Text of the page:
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Claire Trevien (University of Warwick) will speak on ‘Caricaturing Charlatans: Depictions of Science in French Revolutionary prints’
Tuesday 21 August 2012, 7.30 p.m.
The Monarch, Camden: 40–42 Chalk Farm Road , Greater London, NW1 8BG
Free to attend
The regular ‘Art History in the Pub’ series of talks, lectures and events present a selection of the wide variety of topics, periods, methods and approaches common in art historical study, and are aimed at a generalist audience.
The next speaker is Claire Trevien, who has recently submitted her doctoral thesis at the University of Warwick, speaking about the depiction of science during the French Revolution. Please note that unlike most of these talks, this one is on a Tuesday. This talk will be an introduction to charlatan iconography, specifically in prints, before and during the French Revolution, demonstrating the blurred line between science and charlatanism in 18th-century France. It is an understatement to say that pre-Revolutionary France was infatuated with science and more particularly, experimental physics. Scientific instruments were built not just for investigative purposes but for entertainment too and displayed in many spaces that lent them a theatrical quality.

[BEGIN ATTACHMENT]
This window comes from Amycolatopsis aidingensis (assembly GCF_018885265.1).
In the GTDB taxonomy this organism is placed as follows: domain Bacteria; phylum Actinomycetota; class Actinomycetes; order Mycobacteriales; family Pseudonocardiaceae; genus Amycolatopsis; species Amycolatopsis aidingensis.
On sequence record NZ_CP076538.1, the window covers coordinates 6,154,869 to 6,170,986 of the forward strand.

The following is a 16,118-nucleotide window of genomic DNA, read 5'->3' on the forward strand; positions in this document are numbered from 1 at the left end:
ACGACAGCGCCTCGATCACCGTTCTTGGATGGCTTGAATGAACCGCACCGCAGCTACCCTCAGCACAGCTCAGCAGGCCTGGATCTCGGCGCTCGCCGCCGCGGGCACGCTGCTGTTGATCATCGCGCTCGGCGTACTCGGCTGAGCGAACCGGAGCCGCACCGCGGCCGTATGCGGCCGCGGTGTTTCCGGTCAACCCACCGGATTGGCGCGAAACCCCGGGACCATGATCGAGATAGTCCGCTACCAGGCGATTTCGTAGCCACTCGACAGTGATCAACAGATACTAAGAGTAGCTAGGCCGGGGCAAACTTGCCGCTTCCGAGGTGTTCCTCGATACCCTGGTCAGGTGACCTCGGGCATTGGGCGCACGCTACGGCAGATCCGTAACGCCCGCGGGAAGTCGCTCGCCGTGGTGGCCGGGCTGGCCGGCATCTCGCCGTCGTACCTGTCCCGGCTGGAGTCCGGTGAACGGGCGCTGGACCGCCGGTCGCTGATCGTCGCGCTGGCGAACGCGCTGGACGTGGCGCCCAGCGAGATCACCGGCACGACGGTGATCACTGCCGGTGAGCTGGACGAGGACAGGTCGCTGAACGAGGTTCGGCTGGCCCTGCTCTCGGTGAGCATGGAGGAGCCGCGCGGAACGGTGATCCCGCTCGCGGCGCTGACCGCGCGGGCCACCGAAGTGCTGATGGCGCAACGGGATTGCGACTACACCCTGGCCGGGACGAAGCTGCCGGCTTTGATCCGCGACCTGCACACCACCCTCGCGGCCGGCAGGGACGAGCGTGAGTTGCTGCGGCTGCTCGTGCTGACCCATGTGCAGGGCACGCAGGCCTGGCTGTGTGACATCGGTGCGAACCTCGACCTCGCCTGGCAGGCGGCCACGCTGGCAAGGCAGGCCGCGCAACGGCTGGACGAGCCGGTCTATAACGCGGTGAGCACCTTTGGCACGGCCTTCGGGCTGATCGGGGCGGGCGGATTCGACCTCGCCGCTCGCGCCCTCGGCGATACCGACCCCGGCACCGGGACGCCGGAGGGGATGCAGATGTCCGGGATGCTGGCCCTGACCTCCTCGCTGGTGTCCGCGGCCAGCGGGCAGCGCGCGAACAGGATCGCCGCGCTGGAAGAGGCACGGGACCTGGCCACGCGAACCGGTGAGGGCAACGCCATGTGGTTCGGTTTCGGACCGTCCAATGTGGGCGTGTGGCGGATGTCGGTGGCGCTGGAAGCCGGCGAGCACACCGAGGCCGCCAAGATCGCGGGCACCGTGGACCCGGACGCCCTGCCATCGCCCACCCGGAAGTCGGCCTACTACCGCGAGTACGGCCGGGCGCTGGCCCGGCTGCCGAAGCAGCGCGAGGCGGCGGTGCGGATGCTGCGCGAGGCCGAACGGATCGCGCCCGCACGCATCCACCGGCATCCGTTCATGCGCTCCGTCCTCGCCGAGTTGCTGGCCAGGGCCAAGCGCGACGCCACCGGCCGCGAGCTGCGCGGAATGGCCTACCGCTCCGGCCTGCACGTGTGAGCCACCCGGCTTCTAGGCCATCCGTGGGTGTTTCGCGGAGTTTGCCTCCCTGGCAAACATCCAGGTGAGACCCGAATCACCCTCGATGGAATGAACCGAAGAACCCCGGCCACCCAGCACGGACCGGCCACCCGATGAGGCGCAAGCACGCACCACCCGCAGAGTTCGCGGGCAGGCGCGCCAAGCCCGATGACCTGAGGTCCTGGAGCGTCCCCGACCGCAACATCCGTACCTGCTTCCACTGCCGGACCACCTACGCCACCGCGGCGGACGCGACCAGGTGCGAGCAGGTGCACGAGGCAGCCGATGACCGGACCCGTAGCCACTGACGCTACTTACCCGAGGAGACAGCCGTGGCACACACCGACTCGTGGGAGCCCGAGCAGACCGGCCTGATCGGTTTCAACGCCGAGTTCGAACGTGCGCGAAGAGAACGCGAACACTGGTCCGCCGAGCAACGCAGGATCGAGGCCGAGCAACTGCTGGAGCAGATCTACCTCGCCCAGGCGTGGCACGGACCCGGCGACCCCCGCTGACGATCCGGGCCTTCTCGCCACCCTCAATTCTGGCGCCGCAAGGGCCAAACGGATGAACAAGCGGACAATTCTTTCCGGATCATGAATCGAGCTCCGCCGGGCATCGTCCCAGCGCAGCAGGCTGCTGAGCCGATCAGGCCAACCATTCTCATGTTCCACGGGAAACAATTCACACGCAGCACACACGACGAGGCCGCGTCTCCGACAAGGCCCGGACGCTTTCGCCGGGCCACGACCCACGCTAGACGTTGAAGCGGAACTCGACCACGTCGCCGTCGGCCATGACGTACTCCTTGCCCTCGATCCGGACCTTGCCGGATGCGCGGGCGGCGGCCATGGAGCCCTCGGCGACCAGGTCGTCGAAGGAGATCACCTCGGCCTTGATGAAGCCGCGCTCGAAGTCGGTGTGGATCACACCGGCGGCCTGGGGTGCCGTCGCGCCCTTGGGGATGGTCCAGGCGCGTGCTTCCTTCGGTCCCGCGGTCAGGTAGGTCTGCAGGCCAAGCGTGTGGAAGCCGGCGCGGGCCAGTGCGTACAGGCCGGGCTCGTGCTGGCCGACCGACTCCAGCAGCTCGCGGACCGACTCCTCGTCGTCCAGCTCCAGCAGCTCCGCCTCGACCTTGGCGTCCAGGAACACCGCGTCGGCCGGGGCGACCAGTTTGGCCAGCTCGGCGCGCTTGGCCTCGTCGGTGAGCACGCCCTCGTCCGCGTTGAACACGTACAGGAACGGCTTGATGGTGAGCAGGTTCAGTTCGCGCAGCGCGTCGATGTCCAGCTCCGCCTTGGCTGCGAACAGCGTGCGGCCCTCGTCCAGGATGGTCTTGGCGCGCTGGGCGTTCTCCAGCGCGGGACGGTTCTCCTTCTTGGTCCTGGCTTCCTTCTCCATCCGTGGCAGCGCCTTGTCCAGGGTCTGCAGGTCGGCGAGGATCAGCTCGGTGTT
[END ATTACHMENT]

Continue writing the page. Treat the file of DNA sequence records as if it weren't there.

Come along and learn more about this fascinating period – all welcome.